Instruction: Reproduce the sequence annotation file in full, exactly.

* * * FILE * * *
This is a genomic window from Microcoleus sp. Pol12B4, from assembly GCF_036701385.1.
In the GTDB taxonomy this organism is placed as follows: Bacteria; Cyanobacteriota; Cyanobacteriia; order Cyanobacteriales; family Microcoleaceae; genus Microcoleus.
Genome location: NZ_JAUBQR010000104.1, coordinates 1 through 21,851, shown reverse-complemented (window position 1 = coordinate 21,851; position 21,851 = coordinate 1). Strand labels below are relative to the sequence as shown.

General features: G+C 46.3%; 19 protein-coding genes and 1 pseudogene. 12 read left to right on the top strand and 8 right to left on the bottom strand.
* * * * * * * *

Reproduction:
This is a genomic window from Microcoleus sp. Pol12B4, from assembly GCF_036701385.1.
In the GTDB taxonomy this organism is placed as follows: Bacteria; Cyanobacteriota; Cyanobacteriia; order Cyanobacteriales; family Microcoleaceae; genus Microcoleus.
Genome location: NZ_JAUBQR010000104.1, coordinates 1 through 21,851, shown reverse-complemented (window position 1 = coordinate 21,851; position 21,851 = coordinate 1). Strand labels below are relative to the sequence as shown.

General features: G+C 46.3%; 19 protein-coding genes and 1 pseudogene. 12 read left to right on the top strand and 8 right to left on the bottom strand.